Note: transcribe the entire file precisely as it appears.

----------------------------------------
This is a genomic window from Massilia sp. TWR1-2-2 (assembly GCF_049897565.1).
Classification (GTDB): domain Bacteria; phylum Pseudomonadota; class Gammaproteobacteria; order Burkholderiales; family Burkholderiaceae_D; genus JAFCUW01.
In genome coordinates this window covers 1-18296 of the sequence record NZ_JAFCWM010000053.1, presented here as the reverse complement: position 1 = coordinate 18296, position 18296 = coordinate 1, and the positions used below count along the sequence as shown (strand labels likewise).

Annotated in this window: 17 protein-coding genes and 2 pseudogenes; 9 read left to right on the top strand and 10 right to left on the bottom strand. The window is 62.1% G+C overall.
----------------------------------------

This is a genomic window from Massilia sp. TWR1-2-2 (assembly GCF_049897565.1).
Classification (GTDB): domain Bacteria; phylum Pseudomonadota; class Gammaproteobacteria; order Burkholderiales; family Burkholderiaceae_D; genus JAFCUW01.
In genome coordinates this window covers 1-18296 of the sequence record NZ_JAFCWM010000053.1, presented here as the reverse complement: position 1 = coordinate 18296, position 18296 = coordinate 1, and the positions used below count along the sequence as shown (strand labels likewise).

Annotated in this window: 17 protein-coding genes and 2 pseudogenes; 9 read left to right on the top strand and 10 right to left on the bottom strand. The window is 62.1% G+C overall.